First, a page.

Each of the sequences were an excellent example of the slow burn which built to an exquisite moment in the film (and you don't need it to be a violent one for a pay-off, but there is a bit of catharsis when it is done so well as it is here). Still, it has its moments of humor--some of which is a safety valve for the pressure building in the audience. This is one of my favorite films from last year. So glad you finally saw and reviewed it, John. It was a pleasure to read. Thanks for this.

    p.s., J.D. I think you'll appreciate it. But either way, I'm sure we'd all like to hear your thoughts about it.

  6. Hi JKM;

    Yeah, that "rapidly diminishing font size" happens to me, too, on all your longer pieces. I assumed it was an artistic choice; as the analysis grows finer, so does the font. Ctrl+ is a lifesaver.

    Going to argue a bit here. First, I loved your analysis; it made me look a little deeper at the film - but it also lays bare a fundamental problem I have with QT's movies in general. Ultimately, his point is banal. The powerless react explosively. Um, yeah. Tea party? But it doesn't go anywhere. It sits is a pretty nest of film-fetish art-direction and "hey-look-at-me" scripting (one scene with Weitz's character talking about milk is such an awkward segue that the fact that the actor is able to sell it justifies his Oscar, regardless of the rest of the film). There's a great movie to be made with the ingredients he has but it never coalesces; instead we have a fun but adolescent movie made by a talented, even brilliant, auteur who can't quite figure out how to mesh his fascinationss with his ambitions.

  7. Thanks for the comments, my friends.


    We share an admiration for Tarantino, and I'm glad you enjoyed this film as well. You are right to pinpoint the slow-burn, and the lengthy dialogue scenes. That one-two punch is really the trademark of the film. IB and Tarantino had me right from the start, with that scene between the farmer and Landa. It's just an amazing example of that slow burn you note.


    That rapidly diminishing font size thing is worrisome. It doesn't show up on either my laptop or my desktop, so I wonder why it's happening. Crud! But thanks for letting me know...

    You always enunciate your viewpoint well, and in terms of IB, you certainly make a point that is worthy of debate. I am an ardent admirer of Tarantino, but for me, he isn't quite (yet) in the class of De Palma for the reasons you suggest in your comments.

    In other words, Tarantino speaks perfect film grammar, but doesn't always have a message worth saying in that language (which is why I was sort of disappointed with "Death Proof."/Grindhouse)

    I did see an interesting and timely message about the power of the medium of film in IB (it can even rewrite world history!) plus the film had what I saw as an interesting notion -- the powerless turning the tables and in the process, finding themselves -- and I guess that combo was enough for me, especially on top of Tarantino's slow-burn build-up and staccato releases of tension (in terms of bursts of violence...).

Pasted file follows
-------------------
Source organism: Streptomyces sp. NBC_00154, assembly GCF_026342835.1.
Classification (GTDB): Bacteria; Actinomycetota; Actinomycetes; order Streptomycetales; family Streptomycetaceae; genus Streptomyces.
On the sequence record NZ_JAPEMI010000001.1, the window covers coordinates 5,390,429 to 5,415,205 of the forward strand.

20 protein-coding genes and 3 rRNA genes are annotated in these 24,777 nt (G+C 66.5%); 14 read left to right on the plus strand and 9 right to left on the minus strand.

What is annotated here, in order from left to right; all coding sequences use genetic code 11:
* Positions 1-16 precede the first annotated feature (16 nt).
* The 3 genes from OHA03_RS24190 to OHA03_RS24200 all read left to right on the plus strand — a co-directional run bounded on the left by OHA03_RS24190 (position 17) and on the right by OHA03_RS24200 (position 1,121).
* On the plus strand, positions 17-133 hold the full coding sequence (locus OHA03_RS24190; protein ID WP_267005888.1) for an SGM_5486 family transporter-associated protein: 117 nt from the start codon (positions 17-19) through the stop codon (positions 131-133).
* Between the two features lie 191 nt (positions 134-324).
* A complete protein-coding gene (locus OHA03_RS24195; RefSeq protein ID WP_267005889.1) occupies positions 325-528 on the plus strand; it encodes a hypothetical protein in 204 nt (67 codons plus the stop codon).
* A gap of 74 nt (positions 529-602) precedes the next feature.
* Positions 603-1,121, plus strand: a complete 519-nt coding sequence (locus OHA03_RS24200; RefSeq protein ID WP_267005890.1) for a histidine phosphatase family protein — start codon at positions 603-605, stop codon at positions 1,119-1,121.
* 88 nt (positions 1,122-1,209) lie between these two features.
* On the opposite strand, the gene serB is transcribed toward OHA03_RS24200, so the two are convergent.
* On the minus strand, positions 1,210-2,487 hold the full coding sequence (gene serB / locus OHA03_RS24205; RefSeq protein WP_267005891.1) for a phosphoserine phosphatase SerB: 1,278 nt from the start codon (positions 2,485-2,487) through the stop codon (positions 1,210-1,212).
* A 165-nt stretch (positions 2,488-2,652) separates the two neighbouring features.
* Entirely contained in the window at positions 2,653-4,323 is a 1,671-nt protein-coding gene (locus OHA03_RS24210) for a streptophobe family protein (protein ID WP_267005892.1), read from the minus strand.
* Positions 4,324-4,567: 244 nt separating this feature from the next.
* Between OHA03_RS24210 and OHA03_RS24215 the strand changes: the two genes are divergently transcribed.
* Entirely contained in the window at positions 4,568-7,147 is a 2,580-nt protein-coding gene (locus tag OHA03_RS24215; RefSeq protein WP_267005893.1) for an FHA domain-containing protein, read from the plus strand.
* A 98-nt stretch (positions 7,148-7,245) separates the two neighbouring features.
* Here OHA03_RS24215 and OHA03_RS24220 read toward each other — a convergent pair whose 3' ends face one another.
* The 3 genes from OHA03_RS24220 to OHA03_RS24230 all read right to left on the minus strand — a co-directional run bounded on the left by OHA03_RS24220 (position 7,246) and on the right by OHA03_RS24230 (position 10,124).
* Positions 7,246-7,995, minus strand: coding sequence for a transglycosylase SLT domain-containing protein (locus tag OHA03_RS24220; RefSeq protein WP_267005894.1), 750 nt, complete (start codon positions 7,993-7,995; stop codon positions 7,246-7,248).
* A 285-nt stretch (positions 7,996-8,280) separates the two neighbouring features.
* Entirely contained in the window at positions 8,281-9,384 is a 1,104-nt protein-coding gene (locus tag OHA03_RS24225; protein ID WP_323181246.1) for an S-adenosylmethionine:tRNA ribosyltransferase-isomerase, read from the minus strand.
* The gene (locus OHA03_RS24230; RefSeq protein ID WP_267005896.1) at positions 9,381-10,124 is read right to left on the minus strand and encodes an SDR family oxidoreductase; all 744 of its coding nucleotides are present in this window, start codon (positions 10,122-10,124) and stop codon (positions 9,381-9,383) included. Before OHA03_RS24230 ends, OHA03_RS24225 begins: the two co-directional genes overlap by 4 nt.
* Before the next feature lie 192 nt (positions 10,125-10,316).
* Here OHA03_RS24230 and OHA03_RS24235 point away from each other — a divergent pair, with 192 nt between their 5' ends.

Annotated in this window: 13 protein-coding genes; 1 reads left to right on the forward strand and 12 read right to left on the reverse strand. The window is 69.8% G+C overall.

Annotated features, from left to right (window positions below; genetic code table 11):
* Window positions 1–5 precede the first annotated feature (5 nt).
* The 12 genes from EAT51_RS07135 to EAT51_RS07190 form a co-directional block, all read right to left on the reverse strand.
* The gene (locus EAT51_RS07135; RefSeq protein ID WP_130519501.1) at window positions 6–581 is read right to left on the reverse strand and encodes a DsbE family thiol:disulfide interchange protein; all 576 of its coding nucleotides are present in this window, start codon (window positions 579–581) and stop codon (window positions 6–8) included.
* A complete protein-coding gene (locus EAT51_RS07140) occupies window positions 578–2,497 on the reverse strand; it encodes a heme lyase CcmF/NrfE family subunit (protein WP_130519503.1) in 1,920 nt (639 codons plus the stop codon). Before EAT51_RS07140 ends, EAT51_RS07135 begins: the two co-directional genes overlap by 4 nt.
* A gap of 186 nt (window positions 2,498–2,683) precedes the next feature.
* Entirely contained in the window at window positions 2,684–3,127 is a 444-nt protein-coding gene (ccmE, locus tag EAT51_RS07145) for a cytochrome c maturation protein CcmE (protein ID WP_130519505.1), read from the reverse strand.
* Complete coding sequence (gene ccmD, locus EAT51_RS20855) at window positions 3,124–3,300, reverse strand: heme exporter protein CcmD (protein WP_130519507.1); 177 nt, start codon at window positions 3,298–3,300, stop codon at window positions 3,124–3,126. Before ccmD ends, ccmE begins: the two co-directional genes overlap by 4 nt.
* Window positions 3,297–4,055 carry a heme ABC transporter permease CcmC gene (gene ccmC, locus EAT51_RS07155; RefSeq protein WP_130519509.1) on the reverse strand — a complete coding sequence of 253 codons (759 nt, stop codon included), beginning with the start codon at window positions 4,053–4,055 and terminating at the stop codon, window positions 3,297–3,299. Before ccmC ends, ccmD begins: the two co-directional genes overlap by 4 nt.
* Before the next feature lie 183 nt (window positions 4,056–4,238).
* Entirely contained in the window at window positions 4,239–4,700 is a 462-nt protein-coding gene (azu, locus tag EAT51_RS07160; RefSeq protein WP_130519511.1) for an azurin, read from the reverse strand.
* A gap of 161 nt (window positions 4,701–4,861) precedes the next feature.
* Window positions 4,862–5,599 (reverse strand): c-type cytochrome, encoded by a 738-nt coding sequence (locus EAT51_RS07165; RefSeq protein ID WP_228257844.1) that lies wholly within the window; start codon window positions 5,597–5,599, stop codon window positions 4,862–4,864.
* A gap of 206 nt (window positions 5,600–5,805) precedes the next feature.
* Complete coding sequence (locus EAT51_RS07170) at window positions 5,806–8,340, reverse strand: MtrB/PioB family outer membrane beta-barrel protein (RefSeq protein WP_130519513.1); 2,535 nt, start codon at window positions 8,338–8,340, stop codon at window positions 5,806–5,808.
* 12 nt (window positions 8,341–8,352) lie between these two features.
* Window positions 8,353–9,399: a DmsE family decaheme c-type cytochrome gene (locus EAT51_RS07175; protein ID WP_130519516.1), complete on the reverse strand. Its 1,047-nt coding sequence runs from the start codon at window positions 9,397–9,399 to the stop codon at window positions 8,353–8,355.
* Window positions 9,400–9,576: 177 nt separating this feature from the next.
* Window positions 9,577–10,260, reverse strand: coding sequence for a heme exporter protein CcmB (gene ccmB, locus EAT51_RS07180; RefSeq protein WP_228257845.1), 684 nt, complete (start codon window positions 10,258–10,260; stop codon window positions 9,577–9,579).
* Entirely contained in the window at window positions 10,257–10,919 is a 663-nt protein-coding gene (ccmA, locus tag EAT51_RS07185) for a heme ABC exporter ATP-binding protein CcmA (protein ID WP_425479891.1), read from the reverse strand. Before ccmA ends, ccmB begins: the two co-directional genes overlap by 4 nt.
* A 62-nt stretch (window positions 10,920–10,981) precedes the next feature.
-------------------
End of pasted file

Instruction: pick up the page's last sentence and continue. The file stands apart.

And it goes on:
But I totally understand and appreciate that (in this case) you draw the line in a different place than I do. I can't argue that Tarantino isn't occasionally childish (his foot fetish grows tiresome...), but I thought he created Inglorious Basterds with real skill. I have often found his films overly violent for the sake of violence, and this film -- with a frequent focus on just two individuals jockeying for power -- bucks that trend, I felt.


  8. Anonymous10:30 AM

    I'm using Firefox to view your page; are you using Internet Explorer? That might be why you're not seeing the shrinky-dink font thing...

    -Darren MacLennan

  9. Hi Darren,

    I am using Internet Explorer, actually. That must be it...

    Any recommendations? :)


  10. Man,

    Part of me really wants to watch this but while I can watch a horror film with gore, I just can't get into the ulatra-realistic violence in some movies, especially QTS films. I think the car scene in Pulp Fiction ruined QT for me. . .I just can't get into his movies. But the review was excellent Johnny so I may have to just suck it up.

  11. Hi Will,

    You and I sound very much alike. I find violence far more disturbing in non-genre films for some reason. And Quentin Tarantino uses a lot of violence. But I can say, safely, I think, that there is less violence, pound for pound, in IB than in many of his films. Only the very last scene of the film is overtly "gory" and bloody.

    So I don't want to tell you to ignore you own good instincts on this matter; only let you know that IB isn't as ultra-violent as some of the director's films (until, literally, the last minute...).

    Thanks for the comment!


  12. I couldn't read the last part as the text was way to small on my computer also !!